Is Depression a Risk Factor for Alzheimer's Disease?

Related topics: Alzheimer's Disease

Depression is one of the most common conditions affecting older adults. According to the University of Pittsburgh School of Medicine, an estimated 15 percent of people older than 65 are dealing with depression, which affects the whole person: mind, body and emotions. Symptoms include a persistent feeling of sadness, lack of energy, changes in normal eating and sleeping, memory disturbances and impaired concentration, loss of interest in usual activities, and trouble keeping up with normal activities at home and work.

If you compare these symptoms to those of Alzheimer's disease and related conditions, you will notice some striking similarities. Many of the symptoms of depression are known to mimic dementia, so closely that families and even healthcare providers may at first mistakenly suspect that a person with depression has Alzheimer's disease. Ruling out depression is an important first step in diagnosing dementia.

Further complicating things, depression itself may be one early sign of dementia. But if depression is a symptom of Alzheimer's disease, could it also be a risk factor?  For years, researchers have speculated that people with depression are more likely to later develop dementia. What is the connection? How could a history of depression make it more likely that a person will suffer cognitive losses later in life?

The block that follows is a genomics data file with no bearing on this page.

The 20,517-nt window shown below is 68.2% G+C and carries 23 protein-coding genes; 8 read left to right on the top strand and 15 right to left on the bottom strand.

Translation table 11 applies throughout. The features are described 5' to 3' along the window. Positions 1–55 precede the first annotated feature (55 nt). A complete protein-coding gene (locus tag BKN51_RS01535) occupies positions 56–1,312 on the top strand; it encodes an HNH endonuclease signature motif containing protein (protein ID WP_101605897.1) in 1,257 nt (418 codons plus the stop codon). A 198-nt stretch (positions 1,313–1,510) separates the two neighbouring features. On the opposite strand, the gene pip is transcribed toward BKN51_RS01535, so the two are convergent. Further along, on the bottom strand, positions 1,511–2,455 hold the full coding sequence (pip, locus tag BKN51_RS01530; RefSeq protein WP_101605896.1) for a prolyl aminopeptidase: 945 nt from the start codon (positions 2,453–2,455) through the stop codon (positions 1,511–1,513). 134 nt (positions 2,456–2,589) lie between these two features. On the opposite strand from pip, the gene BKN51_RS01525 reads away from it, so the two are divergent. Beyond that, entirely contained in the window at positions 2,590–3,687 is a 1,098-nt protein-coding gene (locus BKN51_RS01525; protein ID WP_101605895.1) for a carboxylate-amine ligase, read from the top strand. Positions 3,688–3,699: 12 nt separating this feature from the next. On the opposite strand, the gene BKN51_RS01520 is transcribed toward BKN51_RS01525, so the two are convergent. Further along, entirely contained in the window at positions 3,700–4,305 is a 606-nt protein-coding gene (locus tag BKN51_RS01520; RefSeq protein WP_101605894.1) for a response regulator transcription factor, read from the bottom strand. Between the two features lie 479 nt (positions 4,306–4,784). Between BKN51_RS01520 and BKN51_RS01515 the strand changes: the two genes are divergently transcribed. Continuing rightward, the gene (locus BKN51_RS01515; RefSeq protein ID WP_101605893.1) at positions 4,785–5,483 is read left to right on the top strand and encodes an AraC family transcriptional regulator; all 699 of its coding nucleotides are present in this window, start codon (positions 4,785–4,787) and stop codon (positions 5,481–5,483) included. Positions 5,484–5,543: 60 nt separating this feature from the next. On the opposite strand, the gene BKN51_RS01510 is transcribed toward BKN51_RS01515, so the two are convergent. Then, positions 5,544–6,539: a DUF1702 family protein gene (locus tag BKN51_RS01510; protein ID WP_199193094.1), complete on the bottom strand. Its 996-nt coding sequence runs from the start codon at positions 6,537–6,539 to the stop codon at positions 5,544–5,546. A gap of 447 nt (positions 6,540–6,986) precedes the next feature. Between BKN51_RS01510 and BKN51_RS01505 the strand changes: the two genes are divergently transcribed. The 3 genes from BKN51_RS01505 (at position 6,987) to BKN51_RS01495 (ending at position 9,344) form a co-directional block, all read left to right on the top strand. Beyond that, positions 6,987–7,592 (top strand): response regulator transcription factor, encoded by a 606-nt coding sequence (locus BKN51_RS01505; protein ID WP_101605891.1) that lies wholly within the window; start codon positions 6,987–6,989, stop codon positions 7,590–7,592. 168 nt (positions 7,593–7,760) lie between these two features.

The American Academy of Neurology states that depression may nearly double a person's risk of developing dementia. Researcher Jane Saczynzki, Ph.D., of the University of Massachusetts Medical School says, "While it's unclear if depression causes dementia, there are a number of ways depression might impact the risk of dementia. Inflammation of the brain tissue that occurs when a person is depressed might impact the risk of dementia. Certain proteins found in the brain that increase with depression may also increase the risk of developing dementia." Researchers from the University of Edinburgh also looked at brain shrinkage caused by high levels of certain stress hormones.

It could also be that a particular factor—perhaps not yet known—underlies both depression and dementia. Research is underway to determine the precise nature of the connection between the two conditions. 

Treating depression supports brain health

One thing researchers agree upon: Depression makes it much less likely that we will follow a healthy lifestyle that protects our memory health. It saps our will and motivation and our desire to be active. Says Saczynski, "Several lifestyle factors related to long-term depression, such as diet and the amount of exercise and social time a person engages in, could also affect whether they develop dementia."

This is yet another reason to seek professional help if you or a loved one is showing signs of depression. Depression can become disabling if not properly treated. All too often, people are resistant to the idea that they might have a true depression, feeling that somehow they will "just snap out of it." But depression is an illness that results from a chemical imbalance in the brain, and it can respond successfully to treatment.